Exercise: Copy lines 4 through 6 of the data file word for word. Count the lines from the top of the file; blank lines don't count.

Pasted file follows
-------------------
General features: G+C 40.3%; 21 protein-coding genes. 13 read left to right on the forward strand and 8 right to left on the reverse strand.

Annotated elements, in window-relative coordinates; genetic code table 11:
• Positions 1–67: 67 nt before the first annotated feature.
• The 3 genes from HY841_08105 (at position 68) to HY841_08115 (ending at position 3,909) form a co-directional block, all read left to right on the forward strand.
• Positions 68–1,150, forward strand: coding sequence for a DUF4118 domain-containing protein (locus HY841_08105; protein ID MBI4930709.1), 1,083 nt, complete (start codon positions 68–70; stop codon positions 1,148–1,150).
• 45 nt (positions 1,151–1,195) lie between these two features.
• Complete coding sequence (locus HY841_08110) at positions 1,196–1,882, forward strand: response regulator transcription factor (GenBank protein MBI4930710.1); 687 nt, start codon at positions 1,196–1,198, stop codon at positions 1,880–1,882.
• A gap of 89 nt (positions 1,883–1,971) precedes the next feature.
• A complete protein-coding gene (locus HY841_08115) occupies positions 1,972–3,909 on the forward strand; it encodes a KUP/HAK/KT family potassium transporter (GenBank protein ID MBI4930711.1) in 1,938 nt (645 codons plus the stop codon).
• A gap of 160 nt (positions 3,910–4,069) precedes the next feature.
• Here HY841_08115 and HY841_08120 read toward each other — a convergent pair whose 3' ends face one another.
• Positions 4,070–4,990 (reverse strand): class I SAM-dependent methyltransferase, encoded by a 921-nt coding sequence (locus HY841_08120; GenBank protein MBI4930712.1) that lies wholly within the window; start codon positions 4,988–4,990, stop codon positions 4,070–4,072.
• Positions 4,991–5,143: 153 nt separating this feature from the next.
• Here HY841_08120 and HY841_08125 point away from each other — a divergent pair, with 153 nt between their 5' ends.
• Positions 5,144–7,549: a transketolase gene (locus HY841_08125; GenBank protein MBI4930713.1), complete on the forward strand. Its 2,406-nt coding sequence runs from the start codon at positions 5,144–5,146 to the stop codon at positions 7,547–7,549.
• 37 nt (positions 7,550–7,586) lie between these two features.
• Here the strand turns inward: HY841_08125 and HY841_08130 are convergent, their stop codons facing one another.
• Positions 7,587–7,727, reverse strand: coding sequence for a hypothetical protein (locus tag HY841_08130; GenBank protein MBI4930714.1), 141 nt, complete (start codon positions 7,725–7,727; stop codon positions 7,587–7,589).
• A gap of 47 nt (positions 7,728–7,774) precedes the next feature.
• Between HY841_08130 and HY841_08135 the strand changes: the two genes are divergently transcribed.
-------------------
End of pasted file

• The 3 genes from HY841_08105 (at position 68) to HY841_08115 (ending at position 3,909) form a co-directional block, all read left to right on the forward strand.
• Positions 68–1,150, forward strand: coding sequence for a DUF4118 domain-containing protein (locus HY841_08105; protein ID MBI4930709.1), 1,083 nt, complete (start codon positions 68–70; stop codon positions 1,148–1,150).
• 45 nt (positions 1,151–1,195) lie between these two features.